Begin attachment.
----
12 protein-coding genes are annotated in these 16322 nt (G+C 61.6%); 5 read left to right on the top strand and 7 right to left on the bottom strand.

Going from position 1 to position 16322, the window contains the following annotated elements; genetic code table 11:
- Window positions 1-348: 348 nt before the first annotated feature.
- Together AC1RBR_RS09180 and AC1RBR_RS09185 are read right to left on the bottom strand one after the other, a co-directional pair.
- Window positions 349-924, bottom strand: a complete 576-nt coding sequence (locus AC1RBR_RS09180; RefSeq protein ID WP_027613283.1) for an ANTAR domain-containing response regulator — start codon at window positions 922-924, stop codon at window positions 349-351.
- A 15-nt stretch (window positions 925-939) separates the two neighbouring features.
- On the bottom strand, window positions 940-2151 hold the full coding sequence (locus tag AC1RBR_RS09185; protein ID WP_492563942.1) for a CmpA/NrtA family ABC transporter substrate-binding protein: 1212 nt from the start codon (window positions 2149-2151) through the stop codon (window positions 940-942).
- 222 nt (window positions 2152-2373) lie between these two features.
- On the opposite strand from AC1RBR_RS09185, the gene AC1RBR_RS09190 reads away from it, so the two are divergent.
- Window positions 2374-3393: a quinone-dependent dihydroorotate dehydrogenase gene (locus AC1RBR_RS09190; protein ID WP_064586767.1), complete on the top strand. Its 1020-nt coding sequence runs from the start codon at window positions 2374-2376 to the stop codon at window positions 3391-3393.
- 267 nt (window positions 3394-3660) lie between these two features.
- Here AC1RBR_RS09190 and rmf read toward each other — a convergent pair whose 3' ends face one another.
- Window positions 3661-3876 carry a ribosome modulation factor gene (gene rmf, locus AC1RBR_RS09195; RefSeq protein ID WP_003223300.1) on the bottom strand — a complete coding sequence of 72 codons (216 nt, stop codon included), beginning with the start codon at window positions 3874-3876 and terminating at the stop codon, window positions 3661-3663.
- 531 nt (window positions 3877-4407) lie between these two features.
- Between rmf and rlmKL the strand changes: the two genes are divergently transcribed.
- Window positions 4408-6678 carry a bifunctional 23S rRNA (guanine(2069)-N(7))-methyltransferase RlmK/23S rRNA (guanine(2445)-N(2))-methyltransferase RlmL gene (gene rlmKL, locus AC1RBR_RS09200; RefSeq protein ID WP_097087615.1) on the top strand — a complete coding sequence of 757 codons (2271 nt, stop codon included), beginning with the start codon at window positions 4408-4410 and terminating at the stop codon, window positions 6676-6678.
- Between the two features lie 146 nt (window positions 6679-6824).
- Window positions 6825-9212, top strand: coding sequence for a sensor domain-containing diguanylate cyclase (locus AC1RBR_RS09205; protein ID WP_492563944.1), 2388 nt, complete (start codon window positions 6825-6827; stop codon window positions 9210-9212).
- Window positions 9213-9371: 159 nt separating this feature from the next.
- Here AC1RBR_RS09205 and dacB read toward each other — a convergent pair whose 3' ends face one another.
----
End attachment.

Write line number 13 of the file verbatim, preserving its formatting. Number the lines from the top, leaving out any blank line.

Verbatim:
- Window positions 3661-3876 carry a ribosome modulation factor gene (gene rmf, locus AC1RBR_RS09195; RefSeq protein ID WP_003223300.1) on the bottom strand — a complete coding sequence of 72 codons (216 nt, stop codon included), beginning with the start codon at window positions 3874-3876 and terminating at the stop codon, window positions 3661-3663.